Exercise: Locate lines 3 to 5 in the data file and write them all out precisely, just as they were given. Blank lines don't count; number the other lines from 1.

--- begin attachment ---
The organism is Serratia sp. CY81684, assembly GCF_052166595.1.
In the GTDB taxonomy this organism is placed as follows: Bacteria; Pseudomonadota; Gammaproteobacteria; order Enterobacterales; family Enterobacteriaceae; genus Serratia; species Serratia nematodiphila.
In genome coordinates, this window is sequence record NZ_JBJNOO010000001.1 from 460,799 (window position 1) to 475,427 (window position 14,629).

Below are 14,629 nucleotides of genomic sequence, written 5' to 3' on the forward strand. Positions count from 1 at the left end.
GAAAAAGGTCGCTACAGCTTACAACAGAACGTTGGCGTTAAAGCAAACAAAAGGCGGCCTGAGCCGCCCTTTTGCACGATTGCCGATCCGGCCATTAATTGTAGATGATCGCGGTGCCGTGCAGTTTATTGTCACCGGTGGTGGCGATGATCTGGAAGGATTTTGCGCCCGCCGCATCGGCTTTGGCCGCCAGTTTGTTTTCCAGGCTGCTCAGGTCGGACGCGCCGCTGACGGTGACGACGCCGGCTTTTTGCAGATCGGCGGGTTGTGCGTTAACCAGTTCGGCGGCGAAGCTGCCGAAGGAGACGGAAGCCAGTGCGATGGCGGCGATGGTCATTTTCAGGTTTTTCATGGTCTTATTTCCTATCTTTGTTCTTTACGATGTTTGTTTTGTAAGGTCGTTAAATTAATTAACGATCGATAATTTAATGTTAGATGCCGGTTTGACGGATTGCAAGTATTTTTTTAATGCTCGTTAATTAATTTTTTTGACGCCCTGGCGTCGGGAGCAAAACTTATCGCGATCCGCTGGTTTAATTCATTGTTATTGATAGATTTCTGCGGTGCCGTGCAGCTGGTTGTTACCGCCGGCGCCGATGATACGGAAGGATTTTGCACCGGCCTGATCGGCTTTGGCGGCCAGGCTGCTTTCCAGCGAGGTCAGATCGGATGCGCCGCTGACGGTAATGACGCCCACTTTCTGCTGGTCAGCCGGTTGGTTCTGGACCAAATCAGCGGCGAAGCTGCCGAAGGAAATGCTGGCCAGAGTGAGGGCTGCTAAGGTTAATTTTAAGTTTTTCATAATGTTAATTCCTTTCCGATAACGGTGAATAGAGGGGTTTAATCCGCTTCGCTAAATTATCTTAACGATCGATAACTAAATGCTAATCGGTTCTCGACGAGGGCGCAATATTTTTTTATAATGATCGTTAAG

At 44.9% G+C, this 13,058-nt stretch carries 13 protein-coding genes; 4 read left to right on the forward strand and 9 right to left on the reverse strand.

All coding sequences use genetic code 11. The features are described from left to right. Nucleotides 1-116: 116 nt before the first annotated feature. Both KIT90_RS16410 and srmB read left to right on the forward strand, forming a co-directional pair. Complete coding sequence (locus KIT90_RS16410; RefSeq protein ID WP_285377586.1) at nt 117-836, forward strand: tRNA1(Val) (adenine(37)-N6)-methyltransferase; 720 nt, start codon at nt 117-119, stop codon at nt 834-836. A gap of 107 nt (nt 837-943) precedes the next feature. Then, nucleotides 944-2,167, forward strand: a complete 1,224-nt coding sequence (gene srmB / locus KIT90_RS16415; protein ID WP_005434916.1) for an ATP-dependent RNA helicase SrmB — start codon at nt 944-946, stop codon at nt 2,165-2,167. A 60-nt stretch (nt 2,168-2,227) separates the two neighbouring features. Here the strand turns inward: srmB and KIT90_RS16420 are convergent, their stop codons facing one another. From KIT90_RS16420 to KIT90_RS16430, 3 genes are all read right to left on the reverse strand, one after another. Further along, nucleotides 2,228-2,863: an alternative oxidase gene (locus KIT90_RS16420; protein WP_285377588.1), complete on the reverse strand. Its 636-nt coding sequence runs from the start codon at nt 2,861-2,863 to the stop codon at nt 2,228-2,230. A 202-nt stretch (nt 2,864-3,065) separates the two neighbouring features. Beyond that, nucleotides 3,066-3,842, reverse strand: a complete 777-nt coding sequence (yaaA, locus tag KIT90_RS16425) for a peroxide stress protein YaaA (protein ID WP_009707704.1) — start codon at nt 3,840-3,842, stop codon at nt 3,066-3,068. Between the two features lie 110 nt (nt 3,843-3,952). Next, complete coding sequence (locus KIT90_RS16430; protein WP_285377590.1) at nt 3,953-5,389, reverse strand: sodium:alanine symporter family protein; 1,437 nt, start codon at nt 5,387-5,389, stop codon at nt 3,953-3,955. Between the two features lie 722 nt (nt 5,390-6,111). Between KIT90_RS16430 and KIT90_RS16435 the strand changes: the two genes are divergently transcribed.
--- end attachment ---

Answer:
In genome coordinates, this window is sequence record NZ_JBJNOO010000001.1 from 460,799 (window position 1) to 475,427 (window position 14,629).

Below are 14,629 nucleotides of genomic sequence, written 5' to 3' on the forward strand. Positions count from 1 at the left end.
GAAAAAGGTCGCTACAGCTTACAACAGAACGTTGGCGTTAAAGCAAACAAAAGGCGGCCTGAGCCGCCCTTTTGCACGATTGCCGATCCGGCCATTAATTGTAGATGATCGCGGTGCCGTGCAGTTTATTGTCACCGGTGGTGGCGATGATCTGGAAGGATTTTGCGCCCGCCGCATCGGCTTTGGCCGCCAGTTTGTTTTCCAGGCTGCTCAGGTCGGACGCGCCGCTGACGGTGACGACGCCGGCTTTTTGCAGATCGGCGGGTTGTGCGTTAACCAGTTCGGCGGCGAAGCTGCCGAAGGAGACGGAAGCCAGTGCGATGGCGGCGATGGTCATTTTCAGGTTTTTCATGGTCTTATTTCCTATCTTTGTTCTTTACGATGTTTGTTTTGTAAGGTCGTTAAATTAATTAACGATCGATAATTTAATGTTAGATGCCGGTTTGACGGATTGCAAGTATTTTTTTAATGCTCGTTAATTAATTTTTTTGACGCCCTGGCGTCGGGAGCAAAACTTATCGCGATCCGCTGGTTTAATTCATTGTTATTGATAGATTTCTGCGGTGCCGTGCAGCTGGTTGTTACCGCCGGCGCCGATGATACGGAAGGATTTTGCACCGGCCTGATCGGCTTTGGCGGCCAGGCTGCTTTCCAGCGAGGTCAGATCGGATGCGCCGCTGACGGTAATGACGCCCACTTTCTGCTGGTCAGCCGGTTGGTTCTGGACCAAATCAGCGGCGAAGCTGCCGAAGGAAATGCTGGCCAGAGTGAGGGCTGCTAAGGTTAATTTTAAGTTTTTCATAATGTTAATTCCTTTCCGATAACGGTGAATAGAGGGGTTTAATCCGCTTCGCTAAATTATCTTAACGATCGATAACTAAATGCTAATCGGTTCTCGACGAGGGCGCAATATTTTTTTATAATGATCGTTAAG